Just when you thought it was safe to call yourself Turing-complete.
Veronica seemed to be humming along nicely with her new RAM, and I was chugging away on her next set of parts. However, I started noticing strange behaviour when running test code. Things were getting a little erratic. Simple code that was clearly correct would fail to execute properly. Then the RAM test (which runs automatically on boot up) started failing sometimes. Then, she started failing to boot up at all about half the time. Something was very wrong, but with so many parts, it’s hard to know what.
When faced with a tricky problem in a complex system, a good first step is to isolate some variables. Humans don’t actually solve hard problems. We reduce them into a hundred simple ones and solve those instead. For a problem like this, form hypotheses about what might be wrong, then start testing each hypothesis to eliminate or confirm it.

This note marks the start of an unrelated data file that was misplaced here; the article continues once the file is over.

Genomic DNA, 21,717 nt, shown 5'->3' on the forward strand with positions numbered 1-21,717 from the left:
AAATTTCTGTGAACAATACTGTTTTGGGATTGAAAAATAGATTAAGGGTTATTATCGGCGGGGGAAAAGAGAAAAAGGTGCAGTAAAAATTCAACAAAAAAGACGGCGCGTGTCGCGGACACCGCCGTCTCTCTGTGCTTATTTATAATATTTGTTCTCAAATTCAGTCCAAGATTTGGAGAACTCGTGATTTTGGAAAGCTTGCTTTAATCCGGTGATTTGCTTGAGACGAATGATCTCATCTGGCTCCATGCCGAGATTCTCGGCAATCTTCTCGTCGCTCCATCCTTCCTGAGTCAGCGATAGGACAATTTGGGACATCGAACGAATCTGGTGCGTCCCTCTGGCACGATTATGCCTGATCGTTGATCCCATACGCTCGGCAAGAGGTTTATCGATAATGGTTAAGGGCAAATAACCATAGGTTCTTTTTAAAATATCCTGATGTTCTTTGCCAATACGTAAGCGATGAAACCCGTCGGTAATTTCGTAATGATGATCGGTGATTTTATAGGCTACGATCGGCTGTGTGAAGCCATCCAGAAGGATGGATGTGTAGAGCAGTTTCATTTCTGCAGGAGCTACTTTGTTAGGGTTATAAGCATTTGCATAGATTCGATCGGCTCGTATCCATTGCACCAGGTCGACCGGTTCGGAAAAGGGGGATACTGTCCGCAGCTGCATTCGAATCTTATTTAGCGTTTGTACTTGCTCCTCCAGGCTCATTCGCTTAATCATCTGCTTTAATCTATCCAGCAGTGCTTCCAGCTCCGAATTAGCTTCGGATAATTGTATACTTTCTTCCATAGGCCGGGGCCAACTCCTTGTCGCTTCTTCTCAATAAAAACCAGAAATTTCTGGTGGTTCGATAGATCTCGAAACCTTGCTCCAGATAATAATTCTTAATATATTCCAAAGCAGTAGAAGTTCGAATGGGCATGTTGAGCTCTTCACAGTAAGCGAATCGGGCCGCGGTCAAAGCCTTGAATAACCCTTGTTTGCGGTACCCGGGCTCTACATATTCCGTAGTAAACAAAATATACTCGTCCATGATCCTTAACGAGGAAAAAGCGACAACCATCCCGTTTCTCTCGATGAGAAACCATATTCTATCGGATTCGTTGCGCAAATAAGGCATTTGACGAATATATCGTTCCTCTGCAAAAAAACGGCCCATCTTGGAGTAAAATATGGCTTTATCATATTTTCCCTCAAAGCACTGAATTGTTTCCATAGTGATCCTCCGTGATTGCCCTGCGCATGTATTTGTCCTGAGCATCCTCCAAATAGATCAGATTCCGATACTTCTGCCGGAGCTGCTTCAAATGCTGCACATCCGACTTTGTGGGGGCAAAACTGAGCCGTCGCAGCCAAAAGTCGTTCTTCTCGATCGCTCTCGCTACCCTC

The most likely culprit for my problems was the last thing I added, namely the RAM Board. The problems were new, so it made sense to aim my blamethrower on the newest part. To check that, I wrote some test code that didn’t require RAM. It just booted up and did some stuff onscreen entirely from ROM. As long as you do everything with registers and don’t try to use the stack, you can run quite a bit of 6502 code with no RAM. That code worked perfectly, so the RAM was starting to seem like the problem.
There was one other possible culprit- my shiny new backplane. Luckily, that variable was easy to eliminate, because I kept the old one intact, which was known to be reliable. I swapped in the old backplane, but the problems persisted. Further code tests confirmed that everything was fine until I tried to use RAM (either by calling subroutines, which uses the stack, or by reading and writing global variables).